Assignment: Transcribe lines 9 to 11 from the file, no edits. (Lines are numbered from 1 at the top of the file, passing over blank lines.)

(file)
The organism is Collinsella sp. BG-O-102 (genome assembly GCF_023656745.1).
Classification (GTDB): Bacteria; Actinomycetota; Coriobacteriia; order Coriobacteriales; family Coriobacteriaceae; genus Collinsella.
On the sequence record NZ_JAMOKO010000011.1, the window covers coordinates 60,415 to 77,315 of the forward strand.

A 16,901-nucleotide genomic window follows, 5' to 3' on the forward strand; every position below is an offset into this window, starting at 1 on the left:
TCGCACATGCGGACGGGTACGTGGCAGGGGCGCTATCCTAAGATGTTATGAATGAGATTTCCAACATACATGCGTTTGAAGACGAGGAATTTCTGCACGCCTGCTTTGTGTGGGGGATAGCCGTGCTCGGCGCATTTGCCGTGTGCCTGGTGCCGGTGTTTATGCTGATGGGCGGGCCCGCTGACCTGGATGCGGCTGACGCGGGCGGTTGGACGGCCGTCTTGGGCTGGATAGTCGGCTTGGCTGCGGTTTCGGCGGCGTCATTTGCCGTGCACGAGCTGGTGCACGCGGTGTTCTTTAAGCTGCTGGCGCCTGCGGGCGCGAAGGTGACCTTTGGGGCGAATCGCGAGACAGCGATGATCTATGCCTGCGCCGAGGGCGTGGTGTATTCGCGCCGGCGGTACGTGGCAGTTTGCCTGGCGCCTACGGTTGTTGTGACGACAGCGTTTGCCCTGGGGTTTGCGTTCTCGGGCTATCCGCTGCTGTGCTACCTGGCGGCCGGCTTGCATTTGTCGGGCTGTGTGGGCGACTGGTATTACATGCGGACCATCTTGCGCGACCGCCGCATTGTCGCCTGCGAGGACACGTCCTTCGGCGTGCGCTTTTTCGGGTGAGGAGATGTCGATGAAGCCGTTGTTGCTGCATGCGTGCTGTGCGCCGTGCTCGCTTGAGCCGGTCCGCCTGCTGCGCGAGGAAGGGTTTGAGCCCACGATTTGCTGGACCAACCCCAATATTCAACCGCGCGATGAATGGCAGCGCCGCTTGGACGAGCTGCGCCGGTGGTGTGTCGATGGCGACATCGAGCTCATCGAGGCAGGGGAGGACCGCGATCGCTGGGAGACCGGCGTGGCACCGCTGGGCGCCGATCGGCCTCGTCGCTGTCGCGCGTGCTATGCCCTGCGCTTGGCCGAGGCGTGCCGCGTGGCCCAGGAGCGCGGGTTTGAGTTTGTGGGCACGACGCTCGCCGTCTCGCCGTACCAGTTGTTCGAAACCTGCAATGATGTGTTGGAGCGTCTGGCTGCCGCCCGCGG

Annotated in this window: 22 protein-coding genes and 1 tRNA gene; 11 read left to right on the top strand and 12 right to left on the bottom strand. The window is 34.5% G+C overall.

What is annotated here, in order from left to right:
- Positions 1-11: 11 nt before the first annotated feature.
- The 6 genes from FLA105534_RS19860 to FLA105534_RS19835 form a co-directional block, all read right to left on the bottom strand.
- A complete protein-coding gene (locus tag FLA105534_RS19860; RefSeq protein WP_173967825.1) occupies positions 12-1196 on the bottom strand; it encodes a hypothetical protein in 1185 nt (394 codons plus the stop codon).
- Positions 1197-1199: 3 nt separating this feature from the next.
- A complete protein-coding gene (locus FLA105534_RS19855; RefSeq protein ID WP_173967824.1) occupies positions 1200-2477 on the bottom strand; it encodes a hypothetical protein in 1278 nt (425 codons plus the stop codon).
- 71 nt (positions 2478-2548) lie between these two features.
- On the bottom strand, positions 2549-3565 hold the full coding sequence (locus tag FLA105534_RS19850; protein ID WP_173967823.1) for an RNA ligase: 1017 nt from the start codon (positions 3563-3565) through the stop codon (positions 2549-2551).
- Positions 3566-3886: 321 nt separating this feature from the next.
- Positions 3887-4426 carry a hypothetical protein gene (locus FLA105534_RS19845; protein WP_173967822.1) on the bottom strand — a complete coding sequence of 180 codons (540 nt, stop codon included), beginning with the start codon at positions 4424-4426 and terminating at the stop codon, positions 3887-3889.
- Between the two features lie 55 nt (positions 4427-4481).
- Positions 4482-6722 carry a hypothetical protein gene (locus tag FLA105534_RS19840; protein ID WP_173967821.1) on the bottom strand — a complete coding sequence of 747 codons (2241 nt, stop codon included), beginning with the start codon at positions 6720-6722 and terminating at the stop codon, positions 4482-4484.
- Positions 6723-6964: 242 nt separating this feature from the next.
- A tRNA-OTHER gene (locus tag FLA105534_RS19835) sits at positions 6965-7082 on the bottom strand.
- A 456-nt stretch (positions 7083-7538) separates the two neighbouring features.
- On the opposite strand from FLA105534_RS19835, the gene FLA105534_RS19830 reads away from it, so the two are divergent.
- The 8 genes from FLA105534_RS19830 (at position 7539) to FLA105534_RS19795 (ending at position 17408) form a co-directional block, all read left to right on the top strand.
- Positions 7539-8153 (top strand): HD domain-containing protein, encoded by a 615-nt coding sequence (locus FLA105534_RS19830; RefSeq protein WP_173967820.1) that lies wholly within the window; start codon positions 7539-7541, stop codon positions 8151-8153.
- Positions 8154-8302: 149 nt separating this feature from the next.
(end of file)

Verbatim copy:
- The 6 genes from FLA105534_RS19860 to FLA105534_RS19835 form a co-directional block, all read right to left on the bottom strand.
- A complete protein-coding gene (locus tag FLA105534_RS19860; RefSeq protein WP_173967825.1) occupies positions 12-1196 on the bottom strand; it encodes a hypothetical protein in 1185 nt (394 codons plus the stop codon).
- Positions 1197-1199: 3 nt separating this feature from the next.